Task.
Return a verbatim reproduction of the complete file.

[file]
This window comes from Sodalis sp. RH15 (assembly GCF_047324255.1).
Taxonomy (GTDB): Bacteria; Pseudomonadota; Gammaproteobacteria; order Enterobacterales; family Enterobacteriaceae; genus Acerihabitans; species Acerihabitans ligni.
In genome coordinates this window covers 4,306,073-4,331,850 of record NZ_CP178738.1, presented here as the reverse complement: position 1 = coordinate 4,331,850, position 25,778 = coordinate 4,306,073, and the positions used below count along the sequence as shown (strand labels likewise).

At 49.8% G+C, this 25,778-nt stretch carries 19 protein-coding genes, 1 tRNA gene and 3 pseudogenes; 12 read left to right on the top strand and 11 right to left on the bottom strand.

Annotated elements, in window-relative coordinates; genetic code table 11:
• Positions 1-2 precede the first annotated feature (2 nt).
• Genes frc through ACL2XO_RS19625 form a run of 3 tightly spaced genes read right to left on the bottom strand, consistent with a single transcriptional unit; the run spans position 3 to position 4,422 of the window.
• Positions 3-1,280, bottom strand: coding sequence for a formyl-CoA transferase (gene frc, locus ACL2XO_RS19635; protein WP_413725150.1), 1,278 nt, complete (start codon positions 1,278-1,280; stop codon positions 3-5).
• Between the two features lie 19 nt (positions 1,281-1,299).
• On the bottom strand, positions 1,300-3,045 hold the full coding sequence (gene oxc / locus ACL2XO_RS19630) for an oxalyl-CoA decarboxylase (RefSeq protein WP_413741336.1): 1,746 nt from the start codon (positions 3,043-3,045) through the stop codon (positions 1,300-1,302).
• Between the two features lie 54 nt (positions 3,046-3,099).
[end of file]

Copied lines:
This window comes from Sodalis sp. RH15 (assembly GCF_047324255.1).
Taxonomy (GTDB): Bacteria; Pseudomonadota; Gammaproteobacteria; order Enterobacterales; family Enterobacteriaceae; genus Acerihabitans; species Acerihabitans ligni.
In genome coordinates this window covers 4,306,073-4,331,850 of record NZ_CP178738.1, presented here as the reverse complement: position 1 = coordinate 4,331,850, position 25,778 = coordinate 4,306,073, and the positions used below count along the sequence as shown (strand labels likewise).

At 49.8% G+C, this 25,778-nt stretch carries 19 protein-coding genes, 1 tRNA gene and 3 pseudogenes; 12 read left to right on the top strand and 11 right to left on the bottom strand.

Annotated elements, in window-relative coordinates; genetic code table 11:
• Positions 1-2 precede the first annotated feature (2 nt).
• Genes frc through ACL2XO_RS19625 form a run of 3 tightly spaced genes read right to left on the bottom strand, consistent with a single transcriptional unit; the run spans position 3 to position 4,422 of the window.
• Positions 3-1,280, bottom strand: coding sequence for a formyl-CoA transferase (gene frc, locus ACL2XO_RS19635; protein WP_413725150.1), 1,278 nt, complete (start codon positions 1,278-1,280; stop codon positions 3-5).
• Between the two features lie 19 nt (positions 1,281-1,299).
• On the bottom strand, positions 1,300-3,045 hold the full coding sequence (gene oxc / locus ACL2XO_RS19630) for an oxalyl-CoA decarboxylase (RefSeq protein WP_413741336.1): 1,746 nt from the start codon (positions 3,043-3,045) through the stop codon (positions 1,300-1,302).
• Between the two features lie 54 nt (positions 3,046-3,099).